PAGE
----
Ethnicity and Education Different ethnicities are present in different social classes influencing work-life balance. Education also becomes an indicator to whether a family will have more work-life balance issues. People that are more educated tend to have the higher paying jobs and have less work-life balance issues Van den Scott, 2014). People that are less educated tend to be in the lower class and have multiple jobs.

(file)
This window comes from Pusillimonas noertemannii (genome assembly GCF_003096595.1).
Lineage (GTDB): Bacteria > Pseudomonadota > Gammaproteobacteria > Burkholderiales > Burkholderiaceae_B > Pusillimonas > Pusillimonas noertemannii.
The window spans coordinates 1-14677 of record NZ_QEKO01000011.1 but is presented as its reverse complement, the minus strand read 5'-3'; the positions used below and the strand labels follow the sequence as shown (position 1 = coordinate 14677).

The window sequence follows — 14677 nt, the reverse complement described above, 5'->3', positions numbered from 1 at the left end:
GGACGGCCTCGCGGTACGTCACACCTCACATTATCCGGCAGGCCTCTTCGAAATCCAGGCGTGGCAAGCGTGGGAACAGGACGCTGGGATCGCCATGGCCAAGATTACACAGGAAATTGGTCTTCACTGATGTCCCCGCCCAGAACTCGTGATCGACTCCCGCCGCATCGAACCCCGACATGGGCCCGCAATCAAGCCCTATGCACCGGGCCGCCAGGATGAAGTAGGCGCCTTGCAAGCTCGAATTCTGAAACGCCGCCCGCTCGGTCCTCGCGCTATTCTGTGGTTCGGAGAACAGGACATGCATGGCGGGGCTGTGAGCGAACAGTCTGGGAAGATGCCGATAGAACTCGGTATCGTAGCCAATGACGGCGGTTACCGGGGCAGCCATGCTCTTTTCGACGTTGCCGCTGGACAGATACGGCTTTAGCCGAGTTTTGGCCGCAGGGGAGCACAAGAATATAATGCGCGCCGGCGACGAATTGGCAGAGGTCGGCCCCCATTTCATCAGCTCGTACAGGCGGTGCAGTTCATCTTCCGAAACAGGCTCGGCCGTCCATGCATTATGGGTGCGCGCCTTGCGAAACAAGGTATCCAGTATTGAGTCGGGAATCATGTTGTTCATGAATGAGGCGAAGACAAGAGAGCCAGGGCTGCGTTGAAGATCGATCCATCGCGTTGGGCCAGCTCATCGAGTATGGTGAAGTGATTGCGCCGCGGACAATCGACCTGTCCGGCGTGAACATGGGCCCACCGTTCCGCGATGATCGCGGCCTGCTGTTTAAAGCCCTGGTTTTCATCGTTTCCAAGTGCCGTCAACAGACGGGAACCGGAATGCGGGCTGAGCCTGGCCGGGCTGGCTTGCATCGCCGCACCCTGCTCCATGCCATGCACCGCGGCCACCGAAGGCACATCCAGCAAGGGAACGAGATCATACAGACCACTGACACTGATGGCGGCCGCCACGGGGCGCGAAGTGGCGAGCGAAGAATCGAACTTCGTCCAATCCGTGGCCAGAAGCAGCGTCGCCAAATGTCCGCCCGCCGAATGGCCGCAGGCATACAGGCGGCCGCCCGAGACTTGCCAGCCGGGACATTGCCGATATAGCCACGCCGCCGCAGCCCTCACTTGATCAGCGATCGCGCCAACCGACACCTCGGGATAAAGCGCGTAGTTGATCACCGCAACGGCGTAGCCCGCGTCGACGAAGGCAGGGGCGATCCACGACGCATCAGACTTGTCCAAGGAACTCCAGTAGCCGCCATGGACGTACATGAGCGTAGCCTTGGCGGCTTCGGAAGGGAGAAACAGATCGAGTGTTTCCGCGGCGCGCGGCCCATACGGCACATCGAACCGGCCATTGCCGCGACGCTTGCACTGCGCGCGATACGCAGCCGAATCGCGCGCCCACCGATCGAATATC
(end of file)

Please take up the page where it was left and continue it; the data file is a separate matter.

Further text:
Work Standards A person’s job will impact the work-life balance. Support from supervisors and the type of schedules that are put in place effect work-life balance. The work-life balance will also be affected by the type of child care options and parental and maternal leave companies give the employees. Childcare and company leave policies are used as a recruiting tactic when companies are trying to attract the best candidates Mansour & Muna, 2009). Organizations use position words and phrases in the mission statements and guiding principles to show employees where the company stands as regards to family policies (Cowan & Hoffman, 2008). These subtle phases are hard to recognize but cause prospective employees to think of the company a certain way. The leave policies of the company will regulate how much time an employee can take off and whether it will be paid leave or not.